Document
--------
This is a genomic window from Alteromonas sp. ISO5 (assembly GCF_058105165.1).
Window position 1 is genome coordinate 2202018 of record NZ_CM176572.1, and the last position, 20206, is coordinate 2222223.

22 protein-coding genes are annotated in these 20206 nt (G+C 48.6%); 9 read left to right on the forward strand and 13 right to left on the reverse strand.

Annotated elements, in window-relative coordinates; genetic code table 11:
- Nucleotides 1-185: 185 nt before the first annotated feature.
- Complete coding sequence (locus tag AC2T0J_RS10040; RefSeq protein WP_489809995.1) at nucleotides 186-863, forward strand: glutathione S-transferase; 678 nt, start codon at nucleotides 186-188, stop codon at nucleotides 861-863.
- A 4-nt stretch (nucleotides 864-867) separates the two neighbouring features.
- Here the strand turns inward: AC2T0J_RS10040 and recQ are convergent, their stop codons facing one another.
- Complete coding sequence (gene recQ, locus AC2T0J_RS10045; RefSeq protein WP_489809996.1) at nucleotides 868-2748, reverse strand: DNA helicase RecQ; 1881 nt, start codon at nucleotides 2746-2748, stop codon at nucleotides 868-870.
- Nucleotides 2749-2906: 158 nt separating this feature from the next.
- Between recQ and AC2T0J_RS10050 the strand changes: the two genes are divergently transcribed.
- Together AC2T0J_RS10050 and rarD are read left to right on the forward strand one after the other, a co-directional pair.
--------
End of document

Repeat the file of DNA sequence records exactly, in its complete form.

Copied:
This is a genomic window from Alteromonas sp. ISO5 (assembly GCF_058105165.1).
Window position 1 is genome coordinate 2202018 of record NZ_CM176572.1, and the last position, 20206, is coordinate 2222223.

22 protein-coding genes are annotated in these 20206 nt (G+C 48.6%); 9 read left to right on the forward strand and 13 right to left on the reverse strand.

Annotated elements, in window-relative coordinates; genetic code table 11:
- Nucleotides 1-185: 185 nt before the first annotated feature.
- Complete coding sequence (locus tag AC2T0J_RS10040; RefSeq protein WP_489809995.1) at nucleotides 186-863, forward strand: glutathione S-transferase; 678 nt, start codon at nucleotides 186-188, stop codon at nucleotides 861-863.
- A 4-nt stretch (nucleotides 864-867) separates the two neighbouring features.
- Here the strand turns inward: AC2T0J_RS10040 and recQ are convergent, their stop codons facing one another.
- Complete coding sequence (gene recQ, locus AC2T0J_RS10045; RefSeq protein WP_489809996.1) at nucleotides 868-2748, reverse strand: DNA helicase RecQ; 1881 nt, start codon at nucleotides 2746-2748, stop codon at nucleotides 868-870.
- Nucleotides 2749-2906: 158 nt separating this feature from the next.
- Between recQ and AC2T0J_RS10050 the strand changes: the two genes are divergently transcribed.
- Together AC2T0J_RS10050 and rarD are read left to right on the forward strand one after the other, a co-directional pair.